Painting the Boy King: New Research on Portraits of Edward VI

Past display archive
24 May - 7 December 2008

Room 2

Free



King Edward VI, by Unknown artist, after  William Scrots, circa 1546 - NPG  - © National Portrait Gallery, London

King Edward VI
by Unknown artist, after William Scrots
circa 1546
NPG 442

Supported by the Arts and Humanities Research Council

This display presents some of the early results of scientific research into the Gallery's collection of Tudor paintings.

Edward VI came to the throne at the age of nine but died from tuberculosis shortly before his sixteenth birthday. Despite his short life, a surprising number of portraits exist showing him as both Prince of Wales and King. The large numbers of portraits partly reflect his importance as the only son and male heir of Henry VIII and the champion of the Protestant religion.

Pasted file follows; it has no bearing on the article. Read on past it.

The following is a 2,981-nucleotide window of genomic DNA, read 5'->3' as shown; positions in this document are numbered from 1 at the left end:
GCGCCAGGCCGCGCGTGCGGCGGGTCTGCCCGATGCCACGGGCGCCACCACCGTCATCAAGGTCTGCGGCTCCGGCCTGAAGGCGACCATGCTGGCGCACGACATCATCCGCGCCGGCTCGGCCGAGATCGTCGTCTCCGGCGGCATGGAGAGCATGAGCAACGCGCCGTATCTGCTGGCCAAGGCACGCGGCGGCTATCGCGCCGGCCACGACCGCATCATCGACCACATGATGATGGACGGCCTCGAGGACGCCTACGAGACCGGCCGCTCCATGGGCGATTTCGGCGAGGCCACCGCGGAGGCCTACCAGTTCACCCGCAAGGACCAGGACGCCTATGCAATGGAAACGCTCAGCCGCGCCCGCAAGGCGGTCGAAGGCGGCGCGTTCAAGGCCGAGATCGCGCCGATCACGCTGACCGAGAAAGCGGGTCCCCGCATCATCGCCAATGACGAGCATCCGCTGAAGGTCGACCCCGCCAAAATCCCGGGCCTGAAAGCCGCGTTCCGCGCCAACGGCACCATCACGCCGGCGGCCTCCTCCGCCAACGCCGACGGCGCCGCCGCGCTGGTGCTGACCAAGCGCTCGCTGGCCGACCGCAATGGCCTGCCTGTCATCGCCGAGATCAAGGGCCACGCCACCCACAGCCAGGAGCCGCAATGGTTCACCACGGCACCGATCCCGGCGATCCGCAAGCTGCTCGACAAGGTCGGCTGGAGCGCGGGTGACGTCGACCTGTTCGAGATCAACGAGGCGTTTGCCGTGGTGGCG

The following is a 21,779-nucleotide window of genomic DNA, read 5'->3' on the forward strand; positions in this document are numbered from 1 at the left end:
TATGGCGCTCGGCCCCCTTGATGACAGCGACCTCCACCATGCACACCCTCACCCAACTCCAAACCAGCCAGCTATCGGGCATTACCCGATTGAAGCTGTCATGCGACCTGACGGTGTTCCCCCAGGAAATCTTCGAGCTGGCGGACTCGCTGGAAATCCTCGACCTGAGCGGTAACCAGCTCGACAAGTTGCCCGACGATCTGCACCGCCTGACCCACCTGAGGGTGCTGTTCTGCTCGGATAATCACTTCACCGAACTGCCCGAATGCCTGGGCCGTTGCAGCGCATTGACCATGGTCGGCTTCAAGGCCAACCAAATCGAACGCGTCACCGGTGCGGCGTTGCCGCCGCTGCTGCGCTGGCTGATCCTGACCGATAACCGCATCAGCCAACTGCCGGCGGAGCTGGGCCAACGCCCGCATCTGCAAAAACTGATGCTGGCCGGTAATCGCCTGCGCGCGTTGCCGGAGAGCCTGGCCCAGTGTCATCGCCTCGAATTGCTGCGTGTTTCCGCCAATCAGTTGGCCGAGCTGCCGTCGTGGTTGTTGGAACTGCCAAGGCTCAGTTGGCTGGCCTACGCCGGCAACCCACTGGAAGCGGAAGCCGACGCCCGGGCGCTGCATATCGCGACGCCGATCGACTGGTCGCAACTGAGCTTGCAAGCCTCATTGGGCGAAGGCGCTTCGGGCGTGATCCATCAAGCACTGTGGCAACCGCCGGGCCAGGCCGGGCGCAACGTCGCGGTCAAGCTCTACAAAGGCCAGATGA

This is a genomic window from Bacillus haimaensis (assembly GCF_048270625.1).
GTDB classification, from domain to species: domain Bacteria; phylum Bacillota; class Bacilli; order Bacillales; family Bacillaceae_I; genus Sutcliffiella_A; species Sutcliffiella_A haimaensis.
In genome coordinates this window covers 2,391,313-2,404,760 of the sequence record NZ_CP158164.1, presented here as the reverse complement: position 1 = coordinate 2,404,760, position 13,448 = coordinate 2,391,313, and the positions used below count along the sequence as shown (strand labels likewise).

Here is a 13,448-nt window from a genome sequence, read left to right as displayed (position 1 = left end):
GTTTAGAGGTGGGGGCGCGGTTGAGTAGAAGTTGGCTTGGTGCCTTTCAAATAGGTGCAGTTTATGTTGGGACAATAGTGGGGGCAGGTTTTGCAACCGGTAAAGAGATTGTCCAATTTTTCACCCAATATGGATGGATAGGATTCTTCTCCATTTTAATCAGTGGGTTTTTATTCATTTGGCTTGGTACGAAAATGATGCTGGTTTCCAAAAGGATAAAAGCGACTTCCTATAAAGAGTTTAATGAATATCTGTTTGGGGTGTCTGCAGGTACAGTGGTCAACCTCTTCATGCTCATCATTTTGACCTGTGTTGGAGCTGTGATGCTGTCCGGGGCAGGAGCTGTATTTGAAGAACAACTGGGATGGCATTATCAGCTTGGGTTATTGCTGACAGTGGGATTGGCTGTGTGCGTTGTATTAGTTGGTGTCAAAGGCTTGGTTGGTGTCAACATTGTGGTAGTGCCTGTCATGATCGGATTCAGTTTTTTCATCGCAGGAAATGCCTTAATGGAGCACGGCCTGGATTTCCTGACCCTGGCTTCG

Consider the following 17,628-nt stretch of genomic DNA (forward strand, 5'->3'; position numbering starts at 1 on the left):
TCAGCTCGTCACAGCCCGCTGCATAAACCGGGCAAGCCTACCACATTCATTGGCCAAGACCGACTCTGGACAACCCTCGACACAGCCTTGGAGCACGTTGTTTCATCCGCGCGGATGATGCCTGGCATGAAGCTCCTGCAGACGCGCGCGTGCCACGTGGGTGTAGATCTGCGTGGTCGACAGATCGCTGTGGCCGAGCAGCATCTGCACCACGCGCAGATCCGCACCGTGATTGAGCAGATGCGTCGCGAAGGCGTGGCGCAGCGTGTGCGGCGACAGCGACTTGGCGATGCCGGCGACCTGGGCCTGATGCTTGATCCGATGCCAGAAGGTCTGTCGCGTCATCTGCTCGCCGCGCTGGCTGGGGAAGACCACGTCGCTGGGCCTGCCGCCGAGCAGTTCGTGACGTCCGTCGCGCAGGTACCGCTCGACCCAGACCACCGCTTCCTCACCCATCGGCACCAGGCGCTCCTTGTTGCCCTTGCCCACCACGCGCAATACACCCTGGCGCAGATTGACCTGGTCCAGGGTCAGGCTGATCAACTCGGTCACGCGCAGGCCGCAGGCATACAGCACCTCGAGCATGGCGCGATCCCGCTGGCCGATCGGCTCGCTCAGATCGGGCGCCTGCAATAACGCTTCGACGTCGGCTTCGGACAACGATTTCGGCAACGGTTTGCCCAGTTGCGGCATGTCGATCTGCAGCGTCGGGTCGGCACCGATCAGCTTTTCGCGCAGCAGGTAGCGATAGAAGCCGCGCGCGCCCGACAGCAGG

Four portraits of Edward VI have recently been scientifically examined to explore the circumstances of their production and when they were made. Some of the results presented in this display reveal different ways that artists were experimenting in order to present a nine-year-old boy as a powerful and believable ruler.